Coming upon a band of revelers—that is, a band of raggedy post-apocalyptic Brits dancing round a fire to ancient guitar-rock—the roughneck American Van Zan (Matthew McConaughey) is furious. And he stomps down their merriment in a New York minute: “Envy the country that has heroes!” he roars. “I say, pity the country that needs ‘em.” Everyone stops everything. And you can see why: the guy is a sight, an earnestly angry, elaborately tattooed, bald-headed, cigar-chomping soldier, late of the “Kentucky irregulars.” Even more awesome, he’s mad that the British crew is celebrating his very own heroic act, namely, his slaying of a fire-breathing dragon earlier that day. Needless to say, the revelers are stunned and confused.
Unfortunately, this is only one of many confusing moments in Rob (The X-Files) Bowman’s Reign of Fire, as it holds that “countries” make any sense at all in this wholly devastated world, circa 2020. It’s true that the dragons are burning up everything—people, trees, buildings—because they eat ash (or, as Van Zan puts it, more poetically, “They feed on death!”). It’s true that Van Zan and his people have come across the pond, in search of the single Male Dragon’s lair in London (somehow, they’ve figured out that if they can only kill this one dragon, the hundreds of other girl-dragons that have been flying hither and thither, burning up the planet, will die out). It’s true too, that they have found brief respite with the British enclave, hiding from the dragons in an old castle in Northumberland. And it is, at last, also true that the British rag-taggers are not fond of Americans: “There’s only one thing worse than a dragon,” one sniffs, on seeing the tanks headed their way, “Americans!” Indeed. But really, since there are no cities, no populations, no substantial or sustainable food sources, no militias or banks or churches—well, it seems odd that anyone still imagines there are “countries” per se.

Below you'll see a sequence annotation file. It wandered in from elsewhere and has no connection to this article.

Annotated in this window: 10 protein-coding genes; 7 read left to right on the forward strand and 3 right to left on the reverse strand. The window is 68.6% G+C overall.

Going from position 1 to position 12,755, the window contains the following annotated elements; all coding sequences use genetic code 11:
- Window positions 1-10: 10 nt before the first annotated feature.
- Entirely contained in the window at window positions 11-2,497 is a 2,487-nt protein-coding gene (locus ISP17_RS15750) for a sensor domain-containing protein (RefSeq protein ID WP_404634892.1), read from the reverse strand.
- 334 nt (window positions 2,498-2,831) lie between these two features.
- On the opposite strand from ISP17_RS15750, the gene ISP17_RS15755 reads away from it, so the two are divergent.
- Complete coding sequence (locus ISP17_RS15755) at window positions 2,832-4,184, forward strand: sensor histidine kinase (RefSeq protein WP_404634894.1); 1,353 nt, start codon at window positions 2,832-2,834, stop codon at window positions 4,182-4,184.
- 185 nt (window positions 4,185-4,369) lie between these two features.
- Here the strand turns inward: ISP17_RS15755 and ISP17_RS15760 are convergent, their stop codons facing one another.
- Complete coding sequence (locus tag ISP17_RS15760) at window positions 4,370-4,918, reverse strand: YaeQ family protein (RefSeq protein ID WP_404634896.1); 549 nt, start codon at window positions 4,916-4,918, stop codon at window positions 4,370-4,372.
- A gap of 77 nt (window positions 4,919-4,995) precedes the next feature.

At the same time, it’s become abundantly clear that hurtful flying objects and cities on fire do tend to rally people to flags, national identifications, and hatred of others. And so, this reference to countries might make more sense than it first seems. It also might be understood as the film’s saving grace (assuming you’re feeling disposed to say it has one), in that it makes it seem remotely relevant to anyone paying to see it in 2002. In this context, the film might even press you to wonder about the concept of nations in a world and time so overdetermined, on a daily basis and to effects as often horrific as they are productive, by globalization. In Reign of Fire, the “global” issues are not commercial or economic, but they remain political, and certainly, about power, in a rudimentary way, and so, they are material, in several senses.
This point becomes clear in the conflict between Van Zan and the British leader, Quinn (Christian Bale, now bearded and still, these several years after American Psycho, spending serious time in the gym). As you learn well before Van Zan even comes on the scene, Quinn has a particular history with the dragons: as a child (played by Ben Thornton), he visits his engineer mom (Alice Krige) on a London construction site, where he stumbles on a slumbering monster. The thing lurches to life, breathes a lot of fire, and kills everyone except little Quinn. Poor kid. And poor you, as he’ll be having flashbacks, so you don’t forget the aesthetically grisly specifics of this scene.
Twenty years after (which you see rush by in a very convenient and silly montage, occasioned by Quinn flipping through a Time magazine, full of pictures and headlines about the hellish destruction of Europe), he’s got heavy-duty survivor’s guilt. This, in movie-shorthand psychology, explains why he’s so dogged about keeping his little band of folks “safe” (a relative concept, given that monsters can come swooping along to incinerate wide swathes of land at any moment), and rejects Van Zan’s invitation to join the rowdy Americans to go dragon-hunting.